|1883||1894||1912||1916||14 tons||H. K. Porter||565||0-4-4RT|
Notes: This engine was built in 1883, for the Sandy River Railroad as their #3. It was built as a wood-burner, with a blind (flangeless) rear driver. On the WW&F, it was converted to coal burning, and the rear driver was re-tired to have flanges. It was a small engine, prone to frequent derailments, and not well-liked by either railroad. On the WW&F, it was used during construction of the railroad, and afterward mainly on switching duties in Wiscasset Yard.
Note the angled cylinder and driving rods, which was old and out-dated technology even when it was built. The engine underwent several changes of cab styles and smoke stacks, before being retired in 1912.
|1894||1894||1933||1937||18 tons||Portland Company||626||0-4-4RT|
|1894||1894||1932||1937||18 tons||Portland Company||627||0-4-4RT|
Notes: Favorite engine of the WW&F engineers, especially Earl Keef, who built a model of it after retirement. #3 ended up being the “Old Faithful” of the fleet, running right up until 1933, even running sporadically after the arrival of #8 and #9. Its last known run was the morning down train on June 11, 1933.
|1902||1902||1933||1937||28 tons||H. K. Porter||2497||0-4-4RT|
Notes: Bought for Franklin Construction Company for construction of the line from Weeks Mills to Winslow, then turned over to the WW&F. Originally it had a full steel cab, but this was cut back after the Mason’s Wreck and eventually replaced with a wooden cab. The boiler was set higher than normal on two-foot gauge engines, making it top heavy but an excellent snow fighter.
Notes: Built 1882 as for the Bridgton and Saco River Railroad as that road’s #2, and served the B&SR for 25 years. In 1912 it was retired from a burned crownsheet, but the boiler was continued to be used in the WW&F’s Wiscasset shops (for heating and keeping other engine’s boilers warm) until the railroad ceased operations in 1933.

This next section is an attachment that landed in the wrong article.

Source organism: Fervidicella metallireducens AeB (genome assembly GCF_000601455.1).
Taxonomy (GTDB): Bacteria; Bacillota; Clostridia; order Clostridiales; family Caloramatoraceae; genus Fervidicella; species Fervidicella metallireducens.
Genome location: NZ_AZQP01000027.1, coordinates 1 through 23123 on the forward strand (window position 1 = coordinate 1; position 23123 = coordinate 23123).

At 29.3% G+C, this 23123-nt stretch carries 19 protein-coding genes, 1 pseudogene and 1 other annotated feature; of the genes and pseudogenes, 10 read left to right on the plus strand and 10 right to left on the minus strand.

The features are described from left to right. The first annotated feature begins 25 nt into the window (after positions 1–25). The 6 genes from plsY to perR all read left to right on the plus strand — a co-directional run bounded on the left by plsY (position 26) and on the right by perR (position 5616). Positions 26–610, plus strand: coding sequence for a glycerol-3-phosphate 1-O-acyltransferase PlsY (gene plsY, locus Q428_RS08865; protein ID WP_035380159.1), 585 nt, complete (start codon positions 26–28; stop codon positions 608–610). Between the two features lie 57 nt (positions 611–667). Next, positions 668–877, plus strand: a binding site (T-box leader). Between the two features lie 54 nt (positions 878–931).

Notes: A powerful freight engine, this was the only engine on the railroad with 6 drivers and outside frame valve gears. The engine arrived with Stephenson, but later was converted to Southern valve gears. #6 was retired after being burned in the Wiscasset engine house fire in 1931; she wasn’t greatly damaged but she was never repaired or moved again.
Notes: The road’s high-stepping passenger engine. Retired after being heavily damaged in the Wiscasset engine house fire in 1931. It sat next to its sister #6, until scrapping in 1937. A reconstruction of this locomotive is one of the goals of the WW&F Railway Museum; boiler fabrication for this engine began in 2017.
|1892||1933||1933||1937||18 tons||Portland Company||624||0-4-4RT|
Notes: Built 1892 for the Bridgton and Saco River Railroad as their engine #3, then it was sold in 1924 to the Kennebec Central, becoming #3 on that railroad as well. Frank Winter bought the KC for both this and #4. It ran for two days on the WW&F, in June 1933, until it derailed in Whitefield on June 15. It was abandoned there, and later cut up on that spot.
|1891||1933||1933||never||18 tons||Portland Company||622||0-4-4RT|
Notes: Built in 1891 for the Sandy River Railroad as #5, the “N. B. Beal”, later re-numbered 6 after the Sandy River’s consolidation with the other two-foot railroads in Franklin County. It was sold in 1923 to the Kennebec Central as their #4. Frank Winter bought the KC for its two operational engines in early 1933, and it was renumbered to 9. Nine ran off and on until June 8 that year, when it was sidelined for a broken frame member. This engine made the final run on the original WW&F in 1934, when engineer Earl Keef ran it to the Top of the Mountain for prospective buyers of the railroad. #9 was sold to Frank Ramsdell in 1937, who kept it in Connecticut, and was later cared for by his daughter, Alice. #9 returned to home rails in 1995. This engine is now fully restored and is the pride of the WW&F Railway Museum, see this page for details of its rebirth.
#9 is the only surviving locomotive of the original WW&F Railway, the Kennebec Central, and the Sandy River and Rangeley Lakes system.